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Lamaro's Hotel

  • Restaurants
  • South Melbourne
  • price 2 of 4
  • 4 out of 5 stars
  • Recommended
  1. Photograph: Graham Denholm
    Photograph: Graham Denholm
  2. Photograph: Graham Denholm
    Photograph: Graham Denholm
  3. Photograph: Graham Denholm
    Photograph: Graham Denholm
  4. Photograph: Graham Denholm
    Photograph: Graham Denholm
  5. Photograph: Graham Denholm
    Photograph: Graham Denholm
  6. Photograph: Graham Denholm
    Photograph: Graham Denholm
  7. Photograph: Graham Denholm
    Photograph: Graham Denholm
  8. Photograph: Graham Denholm
    Photograph: Graham Denholm
  9. Photograph: Graham Denholm
    Photograph: Graham Denholm

Time Out Says

4 out of 5 stars

A bodega? Not exactly, but the old Lamaro’s has a newly Iberian spring in its step

Pedants of the world unite: a bodega is a wineshop or a grocery store selling food and wine. This makes Lamaro’s Bodega approximately 100 times too fancy for the name, although the take-home message is pretty easy to grasp: Lamaro’s, the grand old pub on a ritzy South Melbourne street, has gone Latin.

There’s a Josper oven in the kitchen; an asador (wood grill), too. Colonial Leisure Group, which bought the pub from Pam Lamaro five years ago, has finally taken the plunge and rebranded. A good move, considering a few months ago diners were still eating dishes from the Michael Lambie era.

You can see the thinking behind it. Give the old girl a bit more personality than mere "gastropub", a term long stripped of any real meaning. And everyone loves Spanish and South American food, right? In the execution – service and style – it’s treading carefully lest it alienate the well-heeled Amex-packing crowd that calls this rather chic place home. Even the makeover, led by Techne Architects, is a study in dark tones not too far removed from the Lamaro’s of old.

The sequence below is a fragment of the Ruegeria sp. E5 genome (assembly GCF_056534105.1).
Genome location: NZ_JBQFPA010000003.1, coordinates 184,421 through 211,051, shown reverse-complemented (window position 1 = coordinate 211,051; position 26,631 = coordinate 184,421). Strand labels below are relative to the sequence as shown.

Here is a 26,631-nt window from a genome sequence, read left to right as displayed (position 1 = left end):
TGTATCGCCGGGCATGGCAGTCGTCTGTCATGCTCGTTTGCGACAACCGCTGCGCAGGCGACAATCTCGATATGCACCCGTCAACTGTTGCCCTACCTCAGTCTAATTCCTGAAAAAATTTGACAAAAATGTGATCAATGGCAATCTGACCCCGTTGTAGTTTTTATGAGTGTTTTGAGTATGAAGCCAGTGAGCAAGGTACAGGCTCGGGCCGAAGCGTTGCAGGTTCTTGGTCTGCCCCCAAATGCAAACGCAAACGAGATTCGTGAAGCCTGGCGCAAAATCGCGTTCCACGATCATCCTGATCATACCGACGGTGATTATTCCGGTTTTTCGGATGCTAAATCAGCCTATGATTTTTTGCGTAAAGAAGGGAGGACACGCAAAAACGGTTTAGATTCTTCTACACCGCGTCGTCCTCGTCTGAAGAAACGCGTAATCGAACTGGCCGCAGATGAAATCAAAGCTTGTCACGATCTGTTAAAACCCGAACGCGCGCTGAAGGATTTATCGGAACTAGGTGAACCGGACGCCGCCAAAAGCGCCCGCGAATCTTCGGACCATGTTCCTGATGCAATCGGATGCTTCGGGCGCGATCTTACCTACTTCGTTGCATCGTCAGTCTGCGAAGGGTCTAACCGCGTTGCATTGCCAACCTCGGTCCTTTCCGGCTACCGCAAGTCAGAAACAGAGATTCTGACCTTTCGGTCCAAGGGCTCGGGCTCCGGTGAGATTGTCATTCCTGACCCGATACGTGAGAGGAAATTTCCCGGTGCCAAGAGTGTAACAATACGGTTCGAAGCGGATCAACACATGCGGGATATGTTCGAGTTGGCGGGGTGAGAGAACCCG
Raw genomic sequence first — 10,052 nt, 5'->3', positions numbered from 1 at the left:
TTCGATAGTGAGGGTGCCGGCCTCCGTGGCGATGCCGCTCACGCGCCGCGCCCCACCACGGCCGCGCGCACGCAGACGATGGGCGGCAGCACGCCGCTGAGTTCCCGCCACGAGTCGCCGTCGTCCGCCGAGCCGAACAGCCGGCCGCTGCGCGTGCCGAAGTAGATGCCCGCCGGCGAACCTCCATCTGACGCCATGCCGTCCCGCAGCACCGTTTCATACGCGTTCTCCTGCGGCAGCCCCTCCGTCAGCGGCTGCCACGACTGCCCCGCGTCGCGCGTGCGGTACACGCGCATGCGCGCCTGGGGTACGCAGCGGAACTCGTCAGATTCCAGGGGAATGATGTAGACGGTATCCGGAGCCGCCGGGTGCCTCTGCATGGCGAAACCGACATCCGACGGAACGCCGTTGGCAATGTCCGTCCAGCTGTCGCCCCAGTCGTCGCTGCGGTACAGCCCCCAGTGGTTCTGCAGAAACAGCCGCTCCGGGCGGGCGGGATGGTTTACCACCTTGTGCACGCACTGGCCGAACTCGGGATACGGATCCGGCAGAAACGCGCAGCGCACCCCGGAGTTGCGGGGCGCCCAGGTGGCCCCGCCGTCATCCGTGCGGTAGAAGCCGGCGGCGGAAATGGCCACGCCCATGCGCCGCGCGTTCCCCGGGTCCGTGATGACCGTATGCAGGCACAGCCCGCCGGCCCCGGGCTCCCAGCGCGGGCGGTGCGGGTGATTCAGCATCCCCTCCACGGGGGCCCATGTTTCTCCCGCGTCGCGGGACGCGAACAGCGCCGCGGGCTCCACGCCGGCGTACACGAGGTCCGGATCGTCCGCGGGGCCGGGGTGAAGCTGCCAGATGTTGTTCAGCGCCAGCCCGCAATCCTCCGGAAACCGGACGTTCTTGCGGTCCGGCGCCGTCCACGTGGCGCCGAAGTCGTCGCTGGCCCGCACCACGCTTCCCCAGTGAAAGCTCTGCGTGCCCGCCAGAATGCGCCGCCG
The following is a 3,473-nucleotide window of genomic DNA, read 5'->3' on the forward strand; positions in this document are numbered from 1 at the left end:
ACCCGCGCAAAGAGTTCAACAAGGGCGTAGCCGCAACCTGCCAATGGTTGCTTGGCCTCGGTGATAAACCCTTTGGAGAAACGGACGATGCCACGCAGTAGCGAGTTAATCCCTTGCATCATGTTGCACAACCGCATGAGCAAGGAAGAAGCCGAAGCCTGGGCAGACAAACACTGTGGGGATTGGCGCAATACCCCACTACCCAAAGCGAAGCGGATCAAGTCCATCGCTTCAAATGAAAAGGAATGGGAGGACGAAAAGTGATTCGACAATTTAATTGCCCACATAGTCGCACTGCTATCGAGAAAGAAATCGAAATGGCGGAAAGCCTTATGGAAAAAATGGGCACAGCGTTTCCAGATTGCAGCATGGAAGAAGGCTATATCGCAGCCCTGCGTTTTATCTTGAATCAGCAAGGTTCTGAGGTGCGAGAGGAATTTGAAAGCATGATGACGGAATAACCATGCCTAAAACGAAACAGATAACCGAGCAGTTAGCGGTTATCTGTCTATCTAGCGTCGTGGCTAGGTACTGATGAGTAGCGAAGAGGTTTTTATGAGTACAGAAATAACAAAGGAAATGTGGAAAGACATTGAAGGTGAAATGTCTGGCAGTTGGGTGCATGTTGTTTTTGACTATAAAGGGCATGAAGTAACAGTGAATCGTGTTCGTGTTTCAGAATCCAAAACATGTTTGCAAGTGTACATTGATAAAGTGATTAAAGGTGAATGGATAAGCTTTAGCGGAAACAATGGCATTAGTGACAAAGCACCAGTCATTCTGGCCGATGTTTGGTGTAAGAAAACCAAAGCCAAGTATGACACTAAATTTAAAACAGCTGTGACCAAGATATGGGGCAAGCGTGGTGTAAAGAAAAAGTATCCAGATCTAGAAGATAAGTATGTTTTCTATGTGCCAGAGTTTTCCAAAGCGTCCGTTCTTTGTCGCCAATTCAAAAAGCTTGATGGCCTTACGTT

It helps that Colonial owns free-range pig farm Greenvale. Pigs and Spaniards are one of the culinary world’s most inescapable combinations, and the Bodega menu is crowded with pork products in their many stripes. There’s the obligatory charcuterie board; or perhaps you'll favour the chorizo which comes in little nubbly punctuation marks with a rockling fillet, perfectly cooked on the wood grill, with fat meaty pippies swimming in a sauce the kitchen aptly describes as an Iberian XO, with just a hint of oyster sauce. It’s the kind of uncomplicated food chef Louis Naepels, formerly of Grossi Florentino and Mr Big Stuff, is doing rather well – which is another way of saying he’s letting the produce rather than the technique sing. Take the suckling pig, which the Josper charcoal oven turns into an unadulterated plate of porcine loveliness with an extravagance of crackle and a satiny sluice of cooking juices. It’s almost naked, so you’ll want a side. Something green, preferably, although the pig theme continues with the savoy cabbage and red capsicum with (you guessed it) bacon.

As for the not-pork? There are two choices of steak for the business set, including a 900gm Blackmore ribeye for $180. Or you could start with a beef empanada duelling with thick, unwieldy pastry, although the chimichurri, Argentina’s wonderful all-purpose green sauce, warrants keeping on the table for mains. Fat trunks of octopus off the asador find the right level of chew among the softness of confit potatoes, squiggle of squid ink sauce, and new season’s broad beans. And really that’s the thing about Lamaro’s mark II. From the smoky-delightful asparagus with almond gazpacho and dehydrated black olives, down to the desserts (dulce de leche with sweet potato ice-cream sandwich, reduced milk and grilled strawberries), it’s a refined Latin love-in with a palpable organic, free-ranging ethos. And that’s something we can all embrace, amigos.

Written by Larissa Dubecki


273 Cecil St
South Melbourne
Opening hours:
Mon 4-11pm; Tue-Sat noon-11pm; Sun noon-6pm
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